How early is too early to talk to your kids about drugs?
If you’re like me, you are scared to death of the future when it comes to this topic. This is particularly troubling for us as both our kids were adopted and born to opiate-addicted birth mothers. They were both have addiction in their background and they will need to be aware of this moving forward in life when it comes to making the right decisions.
I know a little bit about that, as my father was an addict. I understand that I have an addictive personality. I believe for the most part I have funneled my tendencies into the positives life has to offer, but I am fully aware of my addictive tendencies toward many aspects of life including work and alcohol.
The only way we really know how to address these addiction concerns with our kids is to be open about their background and continue to preach about the dangers of drugs whenever the opportunities present themselves.
That’s why we were excited for the D.A.R.E. (Drug Abuse Resistance Education) program at Beckett’s school, Worcester Prep, and we knew it would be of special interest to him. He came home every night for the last month filling us in on his sessions with Worcester County Sheriff’s Deputy Howard who led the program. It clearly impacted him and he can recite the D.A.R.E. decision making model – define, assess, respond and evaluate.
At the conclusion of the program, all the students were charged by their teachers with writing an essay about their D.A.R.E. program experience. Beckett was one of two students selected to read what they wrote before parents and classmates at the wrap-up ceremony on Monday. It came as a surprise to us, as we know there are many talented writers in his class. However, what may have been different about his essay was how much personal information was included.
As he was writing his essay, he told us of his plans to write about how he was born addicted to drugs and was in the hospital for withdrawal for days. He seemed to want to make sure if it would be appropriate in our opinion. He wasn’t asking permission, as that’s not really his style, but he did seem to want to know what our thoughts were about sharing his adoption story in this sort of fashion.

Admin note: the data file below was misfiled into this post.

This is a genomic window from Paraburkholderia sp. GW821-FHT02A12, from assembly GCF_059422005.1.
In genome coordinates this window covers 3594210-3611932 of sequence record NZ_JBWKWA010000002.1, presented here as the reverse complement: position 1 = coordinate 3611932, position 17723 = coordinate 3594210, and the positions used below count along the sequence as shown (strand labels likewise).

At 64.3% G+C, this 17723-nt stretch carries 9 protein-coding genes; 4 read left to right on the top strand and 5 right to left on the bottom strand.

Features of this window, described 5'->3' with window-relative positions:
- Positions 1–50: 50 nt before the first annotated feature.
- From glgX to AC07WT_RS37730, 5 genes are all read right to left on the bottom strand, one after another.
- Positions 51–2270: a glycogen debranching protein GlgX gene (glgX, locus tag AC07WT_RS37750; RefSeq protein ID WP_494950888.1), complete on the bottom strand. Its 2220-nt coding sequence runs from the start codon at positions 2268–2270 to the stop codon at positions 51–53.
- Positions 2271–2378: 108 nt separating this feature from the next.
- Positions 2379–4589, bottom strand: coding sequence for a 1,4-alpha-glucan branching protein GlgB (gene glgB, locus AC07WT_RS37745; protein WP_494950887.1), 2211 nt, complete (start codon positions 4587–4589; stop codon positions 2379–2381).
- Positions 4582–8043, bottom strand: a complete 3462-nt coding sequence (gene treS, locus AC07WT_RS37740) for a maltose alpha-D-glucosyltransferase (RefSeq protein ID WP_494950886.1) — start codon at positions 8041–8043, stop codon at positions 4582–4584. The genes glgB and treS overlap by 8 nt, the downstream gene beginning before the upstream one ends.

We told him he should write about it. He has struggled in the past with writing, especially when it involves creativity and not simply answering a reading comprehension question. I’ve always reminded him, especially at a young age, it’s best to write about topics that you know about. “Write what you know,” is what I tell him when he’s blocked on using his spelling words in sentences, for example.
I thought I would share some excerpts from the letter.
“I have learned so much from the D.A.R.E. program. I was adopted at birth by my parents. I was born addicted to drugs and went through serious withdrawal for months. D.A.R.E. let me understand more about my birth mother and what the drugs did to her. This will help me make much better choices. D.A.R.E is a really interesting program. I will try my best not to get into trouble when I grow up.
“When I get older, I plan to not drink alcohol or do drugs. I have the addictive gene from my birth mother. She was an alcoholic, smoked and did very heavy drugs. I know that I could become addicted a lot easier than someone without this history. I plan to not get into a position that I will regret later. I will have the right kind of friends and try my best to not get into trouble. I will not give into peer pressure and not do anything that will take a bad toll on my life. I will keep my body healthy and be a good citizen.”
I share this for two reasons. One, I’m exceptionally proud of my son. Ever since he was born, we have been honest with him about his life. We have been reading adoption stories to him as far back as I can remember because we are proud to be an adoptive family. It was an incredibly difficult journey with a lot of heartache, frustrations, expense and joy. It was an emotional roller coaster from start to finish. We pushed through all the negative experiences and overcame many challenges, including a horrible failed adoption of twins in Florida, because we were blinded by our passion to have a family. We want both our kids to share whatever they want about their lives.
Secondly, his message is important for people with addiction in their families to understand and accept. Rather than maintain a rosy outlook and contend “it won’t happen to me,” it’s best to accept what you know. Simply because one is predisposed to certain tendencies based on genetics doesn’t mean it’s a guarantee the outcome will be the same, but an awareness of what could be should serve us all well in our futures. Beckett, at the ripe age of 10 years old, seems to be at peace with his realities and has on occasion questioned whether an obsession with this or that, like video games, talking or candy, are a result of his addictive gene.
It’s impossible to answer that with any level of certainty, but I’m happy to be having the conversation.